1I. N.P. Stokes, The Iconography of Manhattan Island, New York, 1498-1909.  ( New York:  Dodd and Company, 1915-1922).  See also, Calendar of Dutch Historical Manuscripts in the Office of the Secretary of State, Albany, New York, 1630-1664.  Vol. X, Part III, Council Minutes. Edited by E.B. O’Callaghan.  (Weed, Parsons and Company, 1865), 258-259.

2Although the original eleven Africans and their wives were granted “half-free” status in 1644, their children were to remain enslaved.  In response to the charge that “it is contrary to the laws of every people that any one born of a free Christian mother should be a slave and be compelled to remain in servitude,” Dutch West India Company secretary, Cornelius van Tienhoven, argued that only three such children continued to “do any service.”  One of them was housed with Martin Creiger “who has brought the girl up well, as everybody knows.”  See J. Franklin Jameson, ed., Narratives of New Netherland, 1609-1664.  (New York:  Charles Scribner and Sons, 1909), 330 and 365.


4Edgar McManus,   History of Negro Slavery in New York.  (Syracuse, NY:   Syracuse University Press, 1966).

5Christine Stansell, City of Women:  Sex and Class in New York, 1789-1860 (Urbana, IL:  University of Illinois Press, 1987).  See also Joyce Goodfriend, “Black Families in New Netherland.”   Journal of the Afro-American Historical and Genealogical Society 5 (1984), 95-107.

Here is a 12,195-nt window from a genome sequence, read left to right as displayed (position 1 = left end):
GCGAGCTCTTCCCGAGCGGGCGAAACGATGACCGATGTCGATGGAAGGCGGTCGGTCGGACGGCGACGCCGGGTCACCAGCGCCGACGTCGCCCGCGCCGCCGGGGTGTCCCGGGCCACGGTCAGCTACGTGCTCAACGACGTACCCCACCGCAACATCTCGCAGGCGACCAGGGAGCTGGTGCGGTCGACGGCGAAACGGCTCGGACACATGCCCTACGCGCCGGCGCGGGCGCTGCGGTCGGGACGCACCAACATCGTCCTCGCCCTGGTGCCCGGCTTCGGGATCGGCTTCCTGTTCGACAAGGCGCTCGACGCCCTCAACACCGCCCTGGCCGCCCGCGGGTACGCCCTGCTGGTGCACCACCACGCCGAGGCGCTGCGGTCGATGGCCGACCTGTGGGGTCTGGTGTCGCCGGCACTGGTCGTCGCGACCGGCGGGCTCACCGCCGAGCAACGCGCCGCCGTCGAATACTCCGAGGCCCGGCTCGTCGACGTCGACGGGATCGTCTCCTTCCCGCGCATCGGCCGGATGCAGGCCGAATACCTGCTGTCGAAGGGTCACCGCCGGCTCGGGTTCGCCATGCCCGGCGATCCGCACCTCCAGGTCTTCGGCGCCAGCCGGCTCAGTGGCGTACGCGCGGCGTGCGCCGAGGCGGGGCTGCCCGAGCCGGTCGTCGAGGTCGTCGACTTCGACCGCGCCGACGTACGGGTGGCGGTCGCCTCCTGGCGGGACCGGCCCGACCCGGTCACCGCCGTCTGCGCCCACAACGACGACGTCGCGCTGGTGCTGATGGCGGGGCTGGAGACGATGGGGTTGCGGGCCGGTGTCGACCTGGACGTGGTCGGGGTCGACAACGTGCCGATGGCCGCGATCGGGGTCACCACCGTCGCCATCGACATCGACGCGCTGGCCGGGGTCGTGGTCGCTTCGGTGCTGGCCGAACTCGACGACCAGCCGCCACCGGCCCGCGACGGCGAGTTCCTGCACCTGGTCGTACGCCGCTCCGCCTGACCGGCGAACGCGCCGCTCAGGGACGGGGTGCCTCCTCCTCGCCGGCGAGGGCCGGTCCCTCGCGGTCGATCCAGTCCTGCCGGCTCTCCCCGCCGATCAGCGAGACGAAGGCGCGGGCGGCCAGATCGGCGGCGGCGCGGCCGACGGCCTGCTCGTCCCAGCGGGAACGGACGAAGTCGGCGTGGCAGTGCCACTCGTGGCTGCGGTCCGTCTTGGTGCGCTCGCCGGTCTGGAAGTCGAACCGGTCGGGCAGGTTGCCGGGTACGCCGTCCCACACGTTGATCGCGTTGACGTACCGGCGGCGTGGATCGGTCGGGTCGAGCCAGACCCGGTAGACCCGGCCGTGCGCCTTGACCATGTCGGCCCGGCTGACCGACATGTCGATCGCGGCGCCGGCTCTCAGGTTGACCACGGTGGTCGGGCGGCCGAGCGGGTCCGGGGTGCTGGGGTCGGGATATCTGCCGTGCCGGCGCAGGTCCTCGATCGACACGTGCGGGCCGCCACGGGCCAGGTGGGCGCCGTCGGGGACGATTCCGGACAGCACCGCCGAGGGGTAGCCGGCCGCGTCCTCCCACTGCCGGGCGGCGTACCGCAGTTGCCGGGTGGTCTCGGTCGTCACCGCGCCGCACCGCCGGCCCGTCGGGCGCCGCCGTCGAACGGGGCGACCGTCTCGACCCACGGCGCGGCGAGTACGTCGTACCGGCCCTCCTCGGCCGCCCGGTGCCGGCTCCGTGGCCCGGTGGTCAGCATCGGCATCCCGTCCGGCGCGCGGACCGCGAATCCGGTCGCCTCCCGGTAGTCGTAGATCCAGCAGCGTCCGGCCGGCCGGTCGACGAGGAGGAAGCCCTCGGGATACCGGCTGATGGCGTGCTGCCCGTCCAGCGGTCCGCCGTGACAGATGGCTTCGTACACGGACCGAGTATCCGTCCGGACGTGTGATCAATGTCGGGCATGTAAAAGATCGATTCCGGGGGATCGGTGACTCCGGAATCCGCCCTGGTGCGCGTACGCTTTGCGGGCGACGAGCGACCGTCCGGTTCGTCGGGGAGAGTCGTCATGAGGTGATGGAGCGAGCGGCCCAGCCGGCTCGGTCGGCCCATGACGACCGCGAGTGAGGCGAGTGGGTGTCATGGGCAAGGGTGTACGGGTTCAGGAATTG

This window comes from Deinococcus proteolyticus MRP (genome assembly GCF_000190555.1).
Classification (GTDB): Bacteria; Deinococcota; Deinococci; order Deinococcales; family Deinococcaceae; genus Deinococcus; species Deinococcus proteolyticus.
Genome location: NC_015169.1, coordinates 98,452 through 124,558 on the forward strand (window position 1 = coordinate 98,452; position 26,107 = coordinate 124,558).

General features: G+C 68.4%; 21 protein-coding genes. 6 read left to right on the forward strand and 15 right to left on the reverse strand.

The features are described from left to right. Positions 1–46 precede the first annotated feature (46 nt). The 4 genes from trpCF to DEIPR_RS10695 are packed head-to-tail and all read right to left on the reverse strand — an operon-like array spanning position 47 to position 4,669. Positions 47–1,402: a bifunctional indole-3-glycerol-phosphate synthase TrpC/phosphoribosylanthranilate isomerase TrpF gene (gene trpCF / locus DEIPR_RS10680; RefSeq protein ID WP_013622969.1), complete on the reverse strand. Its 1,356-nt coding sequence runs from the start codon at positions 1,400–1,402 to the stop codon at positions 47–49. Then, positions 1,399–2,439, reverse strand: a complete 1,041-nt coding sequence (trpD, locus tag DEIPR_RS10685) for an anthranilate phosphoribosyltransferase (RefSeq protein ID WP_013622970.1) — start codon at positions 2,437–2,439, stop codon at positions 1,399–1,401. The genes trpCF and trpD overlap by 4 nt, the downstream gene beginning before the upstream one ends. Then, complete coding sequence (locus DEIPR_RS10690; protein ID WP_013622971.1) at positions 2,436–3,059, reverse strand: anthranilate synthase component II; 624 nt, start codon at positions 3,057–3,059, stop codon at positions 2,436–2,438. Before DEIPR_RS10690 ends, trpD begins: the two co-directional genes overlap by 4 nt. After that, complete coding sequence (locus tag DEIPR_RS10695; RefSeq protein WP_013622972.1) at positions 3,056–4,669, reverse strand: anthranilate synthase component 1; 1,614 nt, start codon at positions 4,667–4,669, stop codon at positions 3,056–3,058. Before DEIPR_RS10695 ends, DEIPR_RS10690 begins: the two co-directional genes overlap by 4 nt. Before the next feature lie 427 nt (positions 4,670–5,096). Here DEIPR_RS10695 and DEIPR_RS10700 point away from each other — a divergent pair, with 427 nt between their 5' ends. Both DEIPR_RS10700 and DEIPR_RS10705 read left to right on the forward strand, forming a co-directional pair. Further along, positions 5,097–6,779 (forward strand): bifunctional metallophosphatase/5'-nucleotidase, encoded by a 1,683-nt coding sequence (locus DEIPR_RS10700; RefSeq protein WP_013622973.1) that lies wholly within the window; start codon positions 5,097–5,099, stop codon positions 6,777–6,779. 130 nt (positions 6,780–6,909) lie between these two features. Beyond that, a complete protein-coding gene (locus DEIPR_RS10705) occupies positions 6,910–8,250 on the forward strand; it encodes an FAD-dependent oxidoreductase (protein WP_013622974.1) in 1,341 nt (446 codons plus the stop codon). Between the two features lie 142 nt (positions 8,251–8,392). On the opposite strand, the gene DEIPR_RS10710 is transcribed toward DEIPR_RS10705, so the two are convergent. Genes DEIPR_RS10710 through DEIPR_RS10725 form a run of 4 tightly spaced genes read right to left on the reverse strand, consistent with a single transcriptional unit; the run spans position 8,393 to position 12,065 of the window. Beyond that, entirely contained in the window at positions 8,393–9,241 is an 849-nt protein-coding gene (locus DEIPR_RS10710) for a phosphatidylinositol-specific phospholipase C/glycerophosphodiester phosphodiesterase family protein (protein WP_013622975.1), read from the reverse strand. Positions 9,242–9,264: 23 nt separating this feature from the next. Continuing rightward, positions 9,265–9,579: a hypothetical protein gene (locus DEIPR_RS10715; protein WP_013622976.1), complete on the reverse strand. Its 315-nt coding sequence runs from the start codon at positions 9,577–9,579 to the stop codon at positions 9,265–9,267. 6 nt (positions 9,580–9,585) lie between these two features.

6Rita Suisswein Gottisman,ed.  The Arts and Crafts in New York, 1726-1776:  Advertisements and News Items from New York City Newspapers (New York:   New York Historical Society, 1938).

7Barbara Bush, Slave Women in Caribbean Society, 1650-1838.  (Bloomington, Ind.:   Indiana University Press, 1990), 67.

8For a discussion of women involved in struggle to defend their villages, see Robert J. Allison, ed., The Interesting Narrative of the Life of Olaudah Equiano, Written by Himself.  (Boston:  Bedford Books, 1995), 40. 

9See David Barry Gaspar, “From `the Sense of their Slavery’:  Slave Women and Resistance in Antigua, 1632-1763.”  In David Barry Gaspar and Darlene Clark Hine, More Than Chattel:  Black Women and Slavery in the Americas (Bloomington, Ind.:  Indiana University Press, 1996), 218-238.


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